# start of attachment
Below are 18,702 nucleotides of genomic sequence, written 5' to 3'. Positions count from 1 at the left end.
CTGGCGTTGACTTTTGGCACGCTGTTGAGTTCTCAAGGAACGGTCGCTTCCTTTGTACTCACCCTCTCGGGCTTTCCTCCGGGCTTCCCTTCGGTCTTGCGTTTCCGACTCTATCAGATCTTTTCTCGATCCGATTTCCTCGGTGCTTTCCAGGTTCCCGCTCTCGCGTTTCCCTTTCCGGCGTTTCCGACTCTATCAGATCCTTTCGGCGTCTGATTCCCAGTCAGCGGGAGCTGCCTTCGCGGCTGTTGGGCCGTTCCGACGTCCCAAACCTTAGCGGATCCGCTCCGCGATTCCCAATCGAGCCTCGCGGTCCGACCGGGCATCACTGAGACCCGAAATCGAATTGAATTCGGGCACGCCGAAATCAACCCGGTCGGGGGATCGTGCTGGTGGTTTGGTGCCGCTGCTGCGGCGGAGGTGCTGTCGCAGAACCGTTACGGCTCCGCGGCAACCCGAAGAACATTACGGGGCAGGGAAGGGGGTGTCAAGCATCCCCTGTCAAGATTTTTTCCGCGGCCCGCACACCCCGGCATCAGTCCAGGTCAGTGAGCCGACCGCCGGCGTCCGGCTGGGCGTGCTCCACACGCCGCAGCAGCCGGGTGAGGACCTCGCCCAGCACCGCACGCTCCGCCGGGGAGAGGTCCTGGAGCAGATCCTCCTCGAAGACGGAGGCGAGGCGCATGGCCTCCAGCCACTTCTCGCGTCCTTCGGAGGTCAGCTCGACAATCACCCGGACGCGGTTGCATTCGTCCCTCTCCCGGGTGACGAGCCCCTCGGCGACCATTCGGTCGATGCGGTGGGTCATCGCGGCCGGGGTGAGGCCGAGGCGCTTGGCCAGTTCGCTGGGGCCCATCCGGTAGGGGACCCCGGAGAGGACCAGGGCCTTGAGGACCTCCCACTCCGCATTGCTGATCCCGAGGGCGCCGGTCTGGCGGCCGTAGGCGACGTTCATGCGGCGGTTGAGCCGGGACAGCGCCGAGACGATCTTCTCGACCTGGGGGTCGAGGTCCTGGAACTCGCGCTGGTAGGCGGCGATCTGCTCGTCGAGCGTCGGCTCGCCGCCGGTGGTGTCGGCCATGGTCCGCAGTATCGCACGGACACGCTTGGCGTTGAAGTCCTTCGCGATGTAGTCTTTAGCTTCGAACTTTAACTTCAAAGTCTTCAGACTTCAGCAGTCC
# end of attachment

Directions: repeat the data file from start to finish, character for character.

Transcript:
Below are 18,702 nucleotides of genomic sequence, written 5' to 3'. Positions count from 1 at the left end.
CTGGCGTTGACTTTTGGCACGCTGTTGAGTTCTCAAGGAACGGTCGCTTCCTTTGTACTCACCCTCTCGGGCTTTCCTCCGGGCTTCCCTTCGGTCTTGCGTTTCCGACTCTATCAGATCTTTTCTCGATCCGATTTCCTCGGTGCTTTCCAGGTTCCCGCTCTCGCGTTTCCCTTTCCGGCGTTTCCGACTCTATCAGATCCTTTCGGCGTCTGATTCCCAGTCAGCGGGAGCTGCCTTCGCGGCTGTTGGGCCGTTCCGACGTCCCAAACCTTAGCGGATCCGCTCCGCGATTCCCAATCGAGCCTCGCGGTCCGACCGGGCATCACTGAGACCCGAAATCGAATTGAATTCGGGCACGCCGAAATCAACCCGGTCGGGGGATCGTGCTGGTGGTTTGGTGCCGCTGCTGCGGCGGAGGTGCTGTCGCAGAACCGTTACGGCTCCGCGGCAACCCGAAGAACATTACGGGGCAGGGAAGGGGGTGTCAAGCATCCCCTGTCAAGATTTTTTCCGCGGCCCGCACACCCCGGCATCAGTCCAGGTCAGTGAGCCGACCGCCGGCGTCCGGCTGGGCGTGCTCCACACGCCGCAGCAGCCGGGTGAGGACCTCGCCCAGCACCGCACGCTCCGCCGGGGAGAGGTCCTGGAGCAGATCCTCCTCGAAGACGGAGGCGAGGCGCATGGCCTCCAGCCACTTCTCGCGTCCTTCGGAGGTCAGCTCGACAATCACCCGGACGCGGTTGCATTCGTCCCTCTCCCGGGTGACGAGCCCCTCGGCGACCATTCGGTCGATGCGGTGGGTCATCGCGGCCGGGGTGAGGCCGAGGCGCTTGGCCAGTTCGCTGGGGCCCATCCGGTAGGGGACCCCGGAGAGGACCAGGGCCTTGAGGACCTCCCACTCCGCATTGCTGATCCCGAGGGCGCCGGTCTGGCGGCCGTAGGCGACGTTCATGCGGCGGTTGAGCCGGGACAGCGCCGAGACGATCTTCTCGACCTGGGGGTCGAGGTCCTGGAACTCGCGCTGGTAGGCGGCGATCTGCTCGTCGAGCGTCGGCTCGCCGCCGGTGGTGTCGGCCATGGTCCGCAGTATCGCACGGACACGCTTGGCGTTGAAGTCCTTCGCGATGTAGTCTTTAGCTTCGAACTTTAACTTCAAAGTCTTCAGACTTCAGCAGTCC